Democracy since 1989
China’s Tiananmen Square protests is a good occasion to look back on the year 1989 and the non-violent movements for democracy which changed our world.
- Non-violent movements in Central and Eastern Europe in 1989 ended the confrontation between East and West and strengthened the possibility of a “new international order” based on the extension of democracy around the globe.
Democracy around the Globe
- Victory of non-violent campaigns in Poland (with the Solidarity movement) and in Czechoslovakia (with the Velvet Revolution) proved the democracy.
- In many areas of the world, such as Latin America, North Africa and West Asia, where armed struggle was once seen as the only path to freedom, non-violent campaigns are now considered institutionalized methods of struggle for democratic invention and democratic governance.
Czechoslovakia’s Václav Havel’s point of view
- The real test of democracy was not only in the peaceful process of transition, but also in the non-violent consolidation of democratic institutions and also but a new attitude and approach towards the problem of power
- He pointed out, “Politics is an area of human endeavor that places greater stress on moral sensitivity, on the ability to reflect critically on oneself, on genuine responsibility, on taste and tact, on the capacity to empathize with others, on a sense of moderation, on humility.”
- Undoubtedly, for all the non-violent actors of 1989, the twin practices of self-discipline and empathetic service seemed necessary in order to control an unjust and inappropriate power.
- Another leader of the 1989 movements, Adam Michnik, declares, “The real struggle for us is for the citizen to cease to be the property of the state.”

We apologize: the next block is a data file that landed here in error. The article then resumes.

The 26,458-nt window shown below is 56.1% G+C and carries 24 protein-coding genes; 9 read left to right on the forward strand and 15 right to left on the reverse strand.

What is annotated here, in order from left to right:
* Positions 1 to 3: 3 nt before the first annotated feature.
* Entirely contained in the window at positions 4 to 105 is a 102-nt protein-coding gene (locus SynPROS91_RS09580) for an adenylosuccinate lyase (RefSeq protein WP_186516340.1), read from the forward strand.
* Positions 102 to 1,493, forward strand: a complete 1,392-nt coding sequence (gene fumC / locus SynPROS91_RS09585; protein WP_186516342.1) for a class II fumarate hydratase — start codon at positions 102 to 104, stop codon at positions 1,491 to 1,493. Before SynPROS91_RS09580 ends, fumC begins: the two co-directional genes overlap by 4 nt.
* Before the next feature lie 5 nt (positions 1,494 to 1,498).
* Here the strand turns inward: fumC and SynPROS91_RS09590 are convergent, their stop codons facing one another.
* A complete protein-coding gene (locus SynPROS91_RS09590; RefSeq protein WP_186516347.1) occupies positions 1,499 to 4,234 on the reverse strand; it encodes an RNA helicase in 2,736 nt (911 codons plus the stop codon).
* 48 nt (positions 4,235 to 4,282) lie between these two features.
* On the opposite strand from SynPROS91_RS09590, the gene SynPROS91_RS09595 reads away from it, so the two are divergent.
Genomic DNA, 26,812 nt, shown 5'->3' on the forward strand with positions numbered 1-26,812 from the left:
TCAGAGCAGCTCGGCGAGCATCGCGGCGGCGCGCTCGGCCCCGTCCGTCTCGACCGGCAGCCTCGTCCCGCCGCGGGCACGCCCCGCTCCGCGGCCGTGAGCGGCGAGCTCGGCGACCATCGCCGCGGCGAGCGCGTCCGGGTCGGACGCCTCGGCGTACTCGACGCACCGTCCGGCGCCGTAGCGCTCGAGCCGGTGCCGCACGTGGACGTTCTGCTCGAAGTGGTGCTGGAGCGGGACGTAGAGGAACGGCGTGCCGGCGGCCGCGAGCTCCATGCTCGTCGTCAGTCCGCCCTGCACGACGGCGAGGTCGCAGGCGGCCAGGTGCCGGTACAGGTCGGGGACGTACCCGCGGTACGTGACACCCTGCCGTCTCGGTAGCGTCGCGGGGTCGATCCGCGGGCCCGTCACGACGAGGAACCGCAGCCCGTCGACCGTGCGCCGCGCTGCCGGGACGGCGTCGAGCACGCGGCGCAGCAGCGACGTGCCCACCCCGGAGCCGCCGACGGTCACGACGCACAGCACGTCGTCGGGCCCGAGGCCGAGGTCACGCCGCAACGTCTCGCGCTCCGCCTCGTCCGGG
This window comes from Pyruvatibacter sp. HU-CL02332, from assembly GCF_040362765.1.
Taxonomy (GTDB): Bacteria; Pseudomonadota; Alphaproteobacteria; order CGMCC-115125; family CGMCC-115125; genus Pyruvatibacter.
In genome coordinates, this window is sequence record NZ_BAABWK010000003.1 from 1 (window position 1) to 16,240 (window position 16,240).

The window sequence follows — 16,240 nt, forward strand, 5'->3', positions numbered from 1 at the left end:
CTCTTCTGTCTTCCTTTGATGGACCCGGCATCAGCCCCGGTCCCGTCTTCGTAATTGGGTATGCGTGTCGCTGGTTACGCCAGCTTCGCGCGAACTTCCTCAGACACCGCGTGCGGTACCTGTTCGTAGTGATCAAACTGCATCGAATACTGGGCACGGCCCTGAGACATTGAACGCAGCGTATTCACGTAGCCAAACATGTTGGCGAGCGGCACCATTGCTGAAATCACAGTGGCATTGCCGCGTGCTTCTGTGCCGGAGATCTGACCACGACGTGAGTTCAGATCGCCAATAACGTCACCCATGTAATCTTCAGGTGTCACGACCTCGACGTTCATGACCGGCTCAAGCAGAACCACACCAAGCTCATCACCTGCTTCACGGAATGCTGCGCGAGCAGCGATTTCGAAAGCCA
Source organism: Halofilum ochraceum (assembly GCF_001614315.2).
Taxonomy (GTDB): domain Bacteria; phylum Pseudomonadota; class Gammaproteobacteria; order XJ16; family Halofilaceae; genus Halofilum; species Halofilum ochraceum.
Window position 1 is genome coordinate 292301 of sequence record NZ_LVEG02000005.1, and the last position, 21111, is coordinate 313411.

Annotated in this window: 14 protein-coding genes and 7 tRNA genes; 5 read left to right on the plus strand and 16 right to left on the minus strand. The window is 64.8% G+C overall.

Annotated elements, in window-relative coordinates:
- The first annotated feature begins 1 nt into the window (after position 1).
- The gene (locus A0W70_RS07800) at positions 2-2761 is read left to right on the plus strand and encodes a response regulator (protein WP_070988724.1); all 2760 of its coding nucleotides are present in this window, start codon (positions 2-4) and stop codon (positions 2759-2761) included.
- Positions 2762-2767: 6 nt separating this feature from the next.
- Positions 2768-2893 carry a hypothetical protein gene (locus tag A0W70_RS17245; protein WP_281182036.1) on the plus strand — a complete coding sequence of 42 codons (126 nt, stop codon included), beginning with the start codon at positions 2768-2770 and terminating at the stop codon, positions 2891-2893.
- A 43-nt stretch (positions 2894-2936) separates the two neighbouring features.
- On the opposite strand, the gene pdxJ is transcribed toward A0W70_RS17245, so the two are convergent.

The lesson of 1989
- The spirit of 1989 dawned in Beijing, the Polish people, and the Czechs, Slovaks, Romanians, Hungarians, Lithuanians, Estonians, Ukrainians and Russians came to understand that the empowerment of civil society and the collective ability to rule democratically were the essential constituents of non-violent transition to democracy.
- Paradoxically, both Communist China and post-Communist Poland turned to market economy and a wild rush for wealth.
- But the lesson of 1989 remained intact and more relevant than ever.
Still a matter of concern
- The spirit of young Egyptians and Tunisians who shook Arab history though the tactics of non-violent resistance.
- We can call a Gandhian moment of history, in Algeria, Sudan, Iran, Indonesia, the U.S. and many other countries around the globe.
- It shows that where non-violence is practised, democracy is honoured.
- The spirit of 1989 is a reminder that democracy is a system based on trust in human action and the fact that the impossible could become possible.